I know you must be thinking, what is the connection between the hearty & famous winter potato soup and the title of this post?! My good friend Paula (though, she doesn’t know we’re friends yet) has a tip for making this yummy soup in the summer…just add shrimp! I think that practically every dish can have a summer-time version when you add seafood. You can try this too, beginning with your own recipe of potato soup. Starting with a pound of fresh shrimp: cook ‘em, shell ‘em, cut ‘em & throw 'em in the potato soup about 10 minutes before serving. If the shrimp are in the soup longer than 10 minutes they will overcook. Also add to your soup: seasoned salt and a few shakes of tobasco (bring the bottle out to the table though, because some people might like to heat their bowls up a little bit more). When I served the soup, I topped it with the usual cheddar and bacon, but also a sprinkle of Old Bay. And wah-la, a summer-time version of potato soup!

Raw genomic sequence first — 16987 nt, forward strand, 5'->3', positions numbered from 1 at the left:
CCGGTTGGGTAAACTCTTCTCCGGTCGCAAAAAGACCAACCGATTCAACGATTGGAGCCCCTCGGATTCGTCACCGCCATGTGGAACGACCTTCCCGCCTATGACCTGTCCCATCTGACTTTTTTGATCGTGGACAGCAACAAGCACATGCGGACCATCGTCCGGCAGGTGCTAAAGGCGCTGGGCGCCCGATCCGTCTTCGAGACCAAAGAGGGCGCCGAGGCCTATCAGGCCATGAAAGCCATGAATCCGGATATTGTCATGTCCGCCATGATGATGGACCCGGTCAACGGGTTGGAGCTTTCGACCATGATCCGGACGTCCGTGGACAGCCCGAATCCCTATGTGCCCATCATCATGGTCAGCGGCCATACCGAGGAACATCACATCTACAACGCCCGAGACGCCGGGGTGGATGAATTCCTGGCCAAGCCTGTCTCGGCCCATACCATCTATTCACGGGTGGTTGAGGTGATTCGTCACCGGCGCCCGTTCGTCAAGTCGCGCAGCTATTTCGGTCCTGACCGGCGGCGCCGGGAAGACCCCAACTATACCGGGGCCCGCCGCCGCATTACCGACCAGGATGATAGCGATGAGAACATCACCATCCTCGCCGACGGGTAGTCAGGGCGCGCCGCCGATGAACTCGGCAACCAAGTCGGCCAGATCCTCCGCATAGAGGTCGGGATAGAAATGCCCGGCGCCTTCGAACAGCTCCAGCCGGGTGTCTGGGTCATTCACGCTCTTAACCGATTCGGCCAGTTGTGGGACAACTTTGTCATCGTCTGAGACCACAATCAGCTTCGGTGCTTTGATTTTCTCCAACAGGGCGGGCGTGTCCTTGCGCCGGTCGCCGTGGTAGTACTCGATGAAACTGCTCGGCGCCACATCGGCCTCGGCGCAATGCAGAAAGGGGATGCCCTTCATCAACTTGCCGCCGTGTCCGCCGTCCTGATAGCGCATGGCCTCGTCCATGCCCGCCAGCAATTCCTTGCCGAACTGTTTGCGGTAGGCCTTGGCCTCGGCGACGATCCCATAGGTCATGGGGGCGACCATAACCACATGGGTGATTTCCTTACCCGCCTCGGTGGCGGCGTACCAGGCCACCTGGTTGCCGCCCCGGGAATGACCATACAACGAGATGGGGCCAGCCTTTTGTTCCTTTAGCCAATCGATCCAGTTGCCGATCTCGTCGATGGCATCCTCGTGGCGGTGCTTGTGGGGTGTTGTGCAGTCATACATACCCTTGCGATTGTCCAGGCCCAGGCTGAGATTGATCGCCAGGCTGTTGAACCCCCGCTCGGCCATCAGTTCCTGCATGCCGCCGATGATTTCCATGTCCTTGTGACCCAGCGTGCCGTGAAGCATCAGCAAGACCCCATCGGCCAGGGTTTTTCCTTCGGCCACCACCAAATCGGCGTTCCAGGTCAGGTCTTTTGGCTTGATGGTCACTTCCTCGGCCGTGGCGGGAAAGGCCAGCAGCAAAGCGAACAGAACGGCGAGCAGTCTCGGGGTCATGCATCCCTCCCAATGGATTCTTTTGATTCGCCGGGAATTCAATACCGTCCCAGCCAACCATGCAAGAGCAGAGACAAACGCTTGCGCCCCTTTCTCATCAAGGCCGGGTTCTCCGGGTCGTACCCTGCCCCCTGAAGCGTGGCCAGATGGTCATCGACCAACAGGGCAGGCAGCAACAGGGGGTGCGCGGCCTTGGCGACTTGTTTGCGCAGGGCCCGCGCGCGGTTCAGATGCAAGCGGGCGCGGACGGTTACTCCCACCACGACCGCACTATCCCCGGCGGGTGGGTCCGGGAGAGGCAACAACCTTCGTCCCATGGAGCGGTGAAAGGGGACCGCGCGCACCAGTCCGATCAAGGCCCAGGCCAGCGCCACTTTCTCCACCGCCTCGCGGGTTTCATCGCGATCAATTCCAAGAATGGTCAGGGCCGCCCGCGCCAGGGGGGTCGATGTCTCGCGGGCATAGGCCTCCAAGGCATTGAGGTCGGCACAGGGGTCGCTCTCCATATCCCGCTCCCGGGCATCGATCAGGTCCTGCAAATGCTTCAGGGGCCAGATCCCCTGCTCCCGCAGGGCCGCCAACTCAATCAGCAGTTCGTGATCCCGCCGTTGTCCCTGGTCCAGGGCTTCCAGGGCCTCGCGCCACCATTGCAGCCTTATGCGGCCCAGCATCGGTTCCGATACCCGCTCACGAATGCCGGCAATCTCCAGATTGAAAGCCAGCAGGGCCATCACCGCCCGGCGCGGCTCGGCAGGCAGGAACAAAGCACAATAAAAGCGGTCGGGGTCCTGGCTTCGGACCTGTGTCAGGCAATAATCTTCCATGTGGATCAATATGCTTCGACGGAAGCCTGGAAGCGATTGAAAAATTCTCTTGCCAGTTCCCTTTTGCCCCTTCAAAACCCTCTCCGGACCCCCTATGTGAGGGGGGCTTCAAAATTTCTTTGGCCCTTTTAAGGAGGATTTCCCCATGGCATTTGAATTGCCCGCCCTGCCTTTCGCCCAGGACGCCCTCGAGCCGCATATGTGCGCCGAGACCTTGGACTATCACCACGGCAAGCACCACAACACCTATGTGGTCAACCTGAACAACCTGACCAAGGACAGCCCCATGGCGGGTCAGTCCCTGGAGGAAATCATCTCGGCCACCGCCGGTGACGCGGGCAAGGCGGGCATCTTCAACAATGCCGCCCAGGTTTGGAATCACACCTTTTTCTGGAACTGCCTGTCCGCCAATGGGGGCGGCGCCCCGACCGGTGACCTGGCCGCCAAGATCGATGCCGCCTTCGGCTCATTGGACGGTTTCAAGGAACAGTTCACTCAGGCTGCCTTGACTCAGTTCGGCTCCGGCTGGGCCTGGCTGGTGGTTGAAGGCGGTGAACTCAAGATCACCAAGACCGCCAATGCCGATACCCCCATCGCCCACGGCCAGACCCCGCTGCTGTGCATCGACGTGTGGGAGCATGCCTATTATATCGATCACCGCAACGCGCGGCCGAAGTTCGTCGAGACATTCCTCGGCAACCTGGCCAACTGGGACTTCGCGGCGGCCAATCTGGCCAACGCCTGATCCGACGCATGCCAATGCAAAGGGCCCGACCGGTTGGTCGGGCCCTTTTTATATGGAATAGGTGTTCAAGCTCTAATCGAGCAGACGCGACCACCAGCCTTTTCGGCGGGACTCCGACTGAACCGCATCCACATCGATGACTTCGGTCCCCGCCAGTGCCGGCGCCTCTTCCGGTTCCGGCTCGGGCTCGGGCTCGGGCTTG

Wednesday, May 12, 2010

What is the traffic like?

Family & friends from back home ask us this all the time: “What is the traffic like?” In an extremely overpopulated city it isn’t always fun but you adapt to the several hour long morning (5am-10am) and evening (3pm-7:30pm) traffic and learn to "pack your patience". For example, we live less than 4 miles from my office and on a normal day (without any accidents, stalled vehicles, overturned tractor-trailers, etc.) the commute only takes me about 30-45 minutes one-way. However, I will say that the road system here is built specifically to accommodate an overpopulated and extremely large city: road signs are different, we have feeders and 14-lane highways, everyone drives on bridges that go over the city all the time, etc. Recently there was even a special on the History channel about our road system; if you see the repeat, it can do a much better job of explaining the Houston road system.Yesterday I was stuck in a traffic jam for about 20 minutes so I had the opportunity to take this shot for you. Thank goodness for the traffic jam, so that I could get you this visual of a normal day, right?

Tuesday, May 11, 2010

Final Week: Repeat Offenders